links for 2009-11-12

November 12, 2009

in general

  • I don't care how sexy the environment is as a user or a developer, the fact that Apple holds up apps and rejects them often because they compete with their own software is to me like buying a coat made of the skins of endangered species. I won't use iPhone apps for ecological reasons. Permalink to this paragraph

    See also the techcrunch link on why the facebook developer gave up on iPhone. These guys want it to work like the PC environment. And they are so right. Run what you want on it. Better for us and for society.

  • So…. assuming this is all right and deflation is headed our way….

    "that’s because a large part of the “output” is now infinitely reproduceable at no cost. For those who stop thinking of these as “goods that are being copied against our will” and start realizing that they’re “inputs into a wider market where we don’t have to pay for any of the distribution or promotion!” there are much greater opportunities. It’s just that they don’t come from artificial scarcity any more. They come from abundance.”

  • "It took decades to pry computing out of central control and make it personal. We’re in the middle of doing the same with telephony — and everything else we can do on a hand-held device…… Today in the digital world we still have very few personal tools that work only for us, are under personal control, are NEA, and are not provided as a grace of some company or other…. tarting with the social keeps us from working on empowering individuals natively. That most of the social action is in silos and pipes of hot and/or giant companies slows things down even more. They may look impressive now, but they are a drag on the future."

    This post fits perfectly with Jonathan Zitrain's work on Civil Technologies. The issue is actually much deeper than personal or social… the real problem is as we move to mobile we require more personal control and no one company wants to provide it.

  • With twitter we have the same problem as Skype. 70 million accounts is not users. And you cannot infer that there is anywhere close to 12 million users using TweetDeck. However, that TweetDeck users are responsible for 20% of the tweets just from that platform and are probably using tweetie or something similar too… then we know that it is still a very small number of the 70 million accounts that are really active. I also wonder if the US and the UK lead because of SMS support. A few countries better get tweeting given their share of total tweets… they are almost invisible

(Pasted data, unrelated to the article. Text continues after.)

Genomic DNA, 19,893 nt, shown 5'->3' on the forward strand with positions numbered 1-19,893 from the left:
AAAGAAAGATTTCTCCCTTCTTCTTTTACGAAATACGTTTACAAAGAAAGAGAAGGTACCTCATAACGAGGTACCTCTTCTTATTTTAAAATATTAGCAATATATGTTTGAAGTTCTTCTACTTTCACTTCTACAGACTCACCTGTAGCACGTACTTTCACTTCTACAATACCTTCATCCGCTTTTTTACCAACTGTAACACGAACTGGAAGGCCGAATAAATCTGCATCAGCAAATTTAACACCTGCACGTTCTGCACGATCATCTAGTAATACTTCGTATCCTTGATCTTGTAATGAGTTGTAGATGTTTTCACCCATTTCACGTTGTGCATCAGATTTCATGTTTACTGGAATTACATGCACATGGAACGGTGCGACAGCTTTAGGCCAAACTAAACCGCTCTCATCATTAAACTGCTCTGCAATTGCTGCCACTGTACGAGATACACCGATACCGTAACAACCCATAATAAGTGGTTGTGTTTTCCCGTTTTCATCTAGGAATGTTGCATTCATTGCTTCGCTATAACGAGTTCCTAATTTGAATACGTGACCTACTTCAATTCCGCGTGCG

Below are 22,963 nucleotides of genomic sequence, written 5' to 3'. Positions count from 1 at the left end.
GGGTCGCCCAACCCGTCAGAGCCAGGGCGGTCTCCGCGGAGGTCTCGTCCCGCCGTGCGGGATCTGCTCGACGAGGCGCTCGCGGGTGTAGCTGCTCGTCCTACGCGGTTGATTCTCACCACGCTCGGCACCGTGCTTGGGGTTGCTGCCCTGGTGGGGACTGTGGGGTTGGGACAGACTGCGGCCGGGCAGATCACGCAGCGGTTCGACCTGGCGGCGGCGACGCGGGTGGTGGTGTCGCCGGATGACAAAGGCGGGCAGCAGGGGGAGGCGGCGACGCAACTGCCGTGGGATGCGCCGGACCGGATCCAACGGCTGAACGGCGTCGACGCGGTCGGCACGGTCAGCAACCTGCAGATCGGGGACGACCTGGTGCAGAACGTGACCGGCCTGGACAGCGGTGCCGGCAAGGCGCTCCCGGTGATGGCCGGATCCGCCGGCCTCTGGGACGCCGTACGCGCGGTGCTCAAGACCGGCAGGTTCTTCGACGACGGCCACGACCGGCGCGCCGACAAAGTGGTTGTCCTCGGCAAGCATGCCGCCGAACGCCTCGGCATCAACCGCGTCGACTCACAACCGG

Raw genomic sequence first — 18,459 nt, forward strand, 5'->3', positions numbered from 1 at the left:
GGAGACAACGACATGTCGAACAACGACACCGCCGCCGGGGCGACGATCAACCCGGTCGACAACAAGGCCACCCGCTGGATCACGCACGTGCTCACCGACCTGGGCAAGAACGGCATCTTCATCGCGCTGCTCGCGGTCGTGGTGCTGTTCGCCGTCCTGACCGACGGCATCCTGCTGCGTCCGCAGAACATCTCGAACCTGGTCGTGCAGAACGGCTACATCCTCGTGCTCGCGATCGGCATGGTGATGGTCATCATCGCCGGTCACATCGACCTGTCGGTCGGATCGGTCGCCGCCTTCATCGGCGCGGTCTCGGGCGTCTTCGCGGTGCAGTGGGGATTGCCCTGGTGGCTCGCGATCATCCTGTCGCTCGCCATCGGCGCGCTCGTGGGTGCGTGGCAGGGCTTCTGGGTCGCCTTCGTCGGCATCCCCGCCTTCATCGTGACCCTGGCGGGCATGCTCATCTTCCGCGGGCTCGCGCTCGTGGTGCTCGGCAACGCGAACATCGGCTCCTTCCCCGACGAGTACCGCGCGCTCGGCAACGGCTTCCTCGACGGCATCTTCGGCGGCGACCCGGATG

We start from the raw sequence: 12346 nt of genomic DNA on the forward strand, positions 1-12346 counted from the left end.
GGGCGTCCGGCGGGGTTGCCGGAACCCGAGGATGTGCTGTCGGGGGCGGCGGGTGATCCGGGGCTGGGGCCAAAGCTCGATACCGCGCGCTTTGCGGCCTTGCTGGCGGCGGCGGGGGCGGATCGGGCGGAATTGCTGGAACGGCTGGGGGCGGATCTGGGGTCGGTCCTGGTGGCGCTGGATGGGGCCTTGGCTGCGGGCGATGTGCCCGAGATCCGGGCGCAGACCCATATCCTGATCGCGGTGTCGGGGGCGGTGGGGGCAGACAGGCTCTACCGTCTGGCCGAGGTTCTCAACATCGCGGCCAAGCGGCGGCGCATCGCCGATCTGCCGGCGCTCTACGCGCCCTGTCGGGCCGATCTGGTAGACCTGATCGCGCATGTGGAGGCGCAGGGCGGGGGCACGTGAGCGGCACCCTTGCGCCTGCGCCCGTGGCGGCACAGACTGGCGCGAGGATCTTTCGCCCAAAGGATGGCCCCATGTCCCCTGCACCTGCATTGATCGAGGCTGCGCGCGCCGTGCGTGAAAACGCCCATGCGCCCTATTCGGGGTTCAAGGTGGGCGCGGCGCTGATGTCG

• "has shown that gentle text-based nagging can induce people to save more.* As part of a study, they worked with banks in the emerging markets of Bolivia, Peru, and the Philippines. When people opened accounts and encouraged to commit to saving certain amounts, the banks randomly assigned some customers to receive reminders via text. Some notes reminded customers that they had focused on a particular goal, others reminded savers that there were incentives for saving (like higher interest rates), and some did both. The conclusion: "Individuals who received monthly reminders saved 6 percent more than individuals who did not. They were also 3 percent more likely to reach their savings goals by the end of the savings program." The most effective form of messaging was one that reminded people both that they needed to save in order to reach a personal goal and that there were incentives for doing so. Such nudges boosted savings by nearly 16 percent."

{ 1 comment… read it below or add one }

Jon H. November 13, 2009 at 11:27 am

“that’s because a large part of the “output” is now infinitely reproduceable at no cost. For those who stop thinking of these as “goods that are being copied against our will” and start realizing that they’re “inputs into a wider market where we don’t have to pay for any of the distribution or promotion!” there are much greater opportunities. It’s just that they don’t come from artificial scarcity any more. They come from abundance.”

This seems so right, in my opinion. But of course it’s at odds with those high up on the food chain, who would like (and will try with all the fibers of their being) to keep it from encroaching on what they have and see as theirs to control.

Leave a Comment

Previous post:

Next post: